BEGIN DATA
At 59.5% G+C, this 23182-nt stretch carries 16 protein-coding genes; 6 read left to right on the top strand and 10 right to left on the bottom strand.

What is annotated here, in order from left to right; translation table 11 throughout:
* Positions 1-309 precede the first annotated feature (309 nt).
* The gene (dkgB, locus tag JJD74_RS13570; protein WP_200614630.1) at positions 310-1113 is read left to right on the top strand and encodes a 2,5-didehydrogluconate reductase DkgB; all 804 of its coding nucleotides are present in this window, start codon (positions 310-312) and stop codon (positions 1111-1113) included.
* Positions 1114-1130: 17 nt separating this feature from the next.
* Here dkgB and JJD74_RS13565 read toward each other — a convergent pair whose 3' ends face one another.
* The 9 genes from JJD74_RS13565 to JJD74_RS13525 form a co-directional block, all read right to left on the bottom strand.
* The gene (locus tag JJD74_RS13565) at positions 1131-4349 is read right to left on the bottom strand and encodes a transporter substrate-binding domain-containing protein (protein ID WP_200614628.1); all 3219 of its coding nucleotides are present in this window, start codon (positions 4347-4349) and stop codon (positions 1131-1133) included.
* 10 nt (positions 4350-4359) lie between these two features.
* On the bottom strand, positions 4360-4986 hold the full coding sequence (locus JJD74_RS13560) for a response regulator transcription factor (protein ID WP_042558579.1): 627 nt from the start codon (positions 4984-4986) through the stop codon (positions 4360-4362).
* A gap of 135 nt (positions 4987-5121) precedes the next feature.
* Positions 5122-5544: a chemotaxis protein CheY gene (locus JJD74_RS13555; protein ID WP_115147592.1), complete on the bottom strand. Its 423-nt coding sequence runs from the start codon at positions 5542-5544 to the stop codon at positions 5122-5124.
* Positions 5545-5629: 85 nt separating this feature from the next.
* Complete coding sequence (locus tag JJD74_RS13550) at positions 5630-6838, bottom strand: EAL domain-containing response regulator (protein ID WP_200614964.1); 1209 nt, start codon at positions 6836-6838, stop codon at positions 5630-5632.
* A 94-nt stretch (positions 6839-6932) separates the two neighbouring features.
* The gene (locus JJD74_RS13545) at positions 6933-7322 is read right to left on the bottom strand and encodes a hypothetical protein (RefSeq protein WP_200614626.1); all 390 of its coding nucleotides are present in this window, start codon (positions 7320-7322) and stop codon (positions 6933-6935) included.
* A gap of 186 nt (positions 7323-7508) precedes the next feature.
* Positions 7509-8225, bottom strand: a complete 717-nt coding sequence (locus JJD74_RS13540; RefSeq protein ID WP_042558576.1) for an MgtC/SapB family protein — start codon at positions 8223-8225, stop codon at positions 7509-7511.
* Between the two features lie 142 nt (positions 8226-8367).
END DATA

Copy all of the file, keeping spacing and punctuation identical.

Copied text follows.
At 59.5% G+C, this 23182-nt stretch carries 16 protein-coding genes; 6 read left to right on the top strand and 10 right to left on the bottom strand.

What is annotated here, in order from left to right; translation table 11 throughout:
* Positions 1-309 precede the first annotated feature (309 nt).
* The gene (dkgB, locus tag JJD74_RS13570; protein WP_200614630.1) at positions 310-1113 is read left to right on the top strand and encodes a 2,5-didehydrogluconate reductase DkgB; all 804 of its coding nucleotides are present in this window, start codon (positions 310-312) and stop codon (positions 1111-1113) included.
* Positions 1114-1130: 17 nt separating this feature from the next.
* Here dkgB and JJD74_RS13565 read toward each other — a convergent pair whose 3' ends face one another.
* The 9 genes from JJD74_RS13565 to JJD74_RS13525 form a co-directional block, all read right to left on the bottom strand.
* The gene (locus tag JJD74_RS13565) at positions 1131-4349 is read right to left on the bottom strand and encodes a transporter substrate-binding domain-containing protein (protein ID WP_200614628.1); all 3219 of its coding nucleotides are present in this window, start codon (positions 4347-4349) and stop codon (positions 1131-1133) included.
* 10 nt (positions 4350-4359) lie between these two features.
* On the bottom strand, positions 4360-4986 hold the full coding sequence (locus JJD74_RS13560) for a response regulator transcription factor (protein ID WP_042558579.1): 627 nt from the start codon (positions 4984-4986) through the stop codon (positions 4360-4362).
* A gap of 135 nt (positions 4987-5121) precedes the next feature.
* Positions 5122-5544: a chemotaxis protein CheY gene (locus JJD74_RS13555; protein ID WP_115147592.1), complete on the bottom strand. Its 423-nt coding sequence runs from the start codon at positions 5542-5544 to the stop codon at positions 5122-5124.
* Positions 5545-5629: 85 nt separating this feature from the next.
* Complete coding sequence (locus tag JJD74_RS13550) at positions 5630-6838, bottom strand: EAL domain-containing response regulator (protein ID WP_200614964.1); 1209 nt, start codon at positions 6836-6838, stop codon at positions 5630-5632.
* A 94-nt stretch (positions 6839-6932) separates the two neighbouring features.
* The gene (locus JJD74_RS13545) at positions 6933-7322 is read right to left on the bottom strand and encodes a hypothetical protein (RefSeq protein WP_200614626.1); all 390 of its coding nucleotides are present in this window, start codon (positions 7320-7322) and stop codon (positions 6933-6935) included.
* A gap of 186 nt (positions 7323-7508) precedes the next feature.
* Positions 7509-8225, bottom strand: a complete 717-nt coding sequence (locus JJD74_RS13540; RefSeq protein ID WP_042558576.1) for an MgtC/SapB family protein — start codon at positions 8223-8225, stop codon at positions 7509-7511.
* Between the two features lie 142 nt (positions 8226-8367).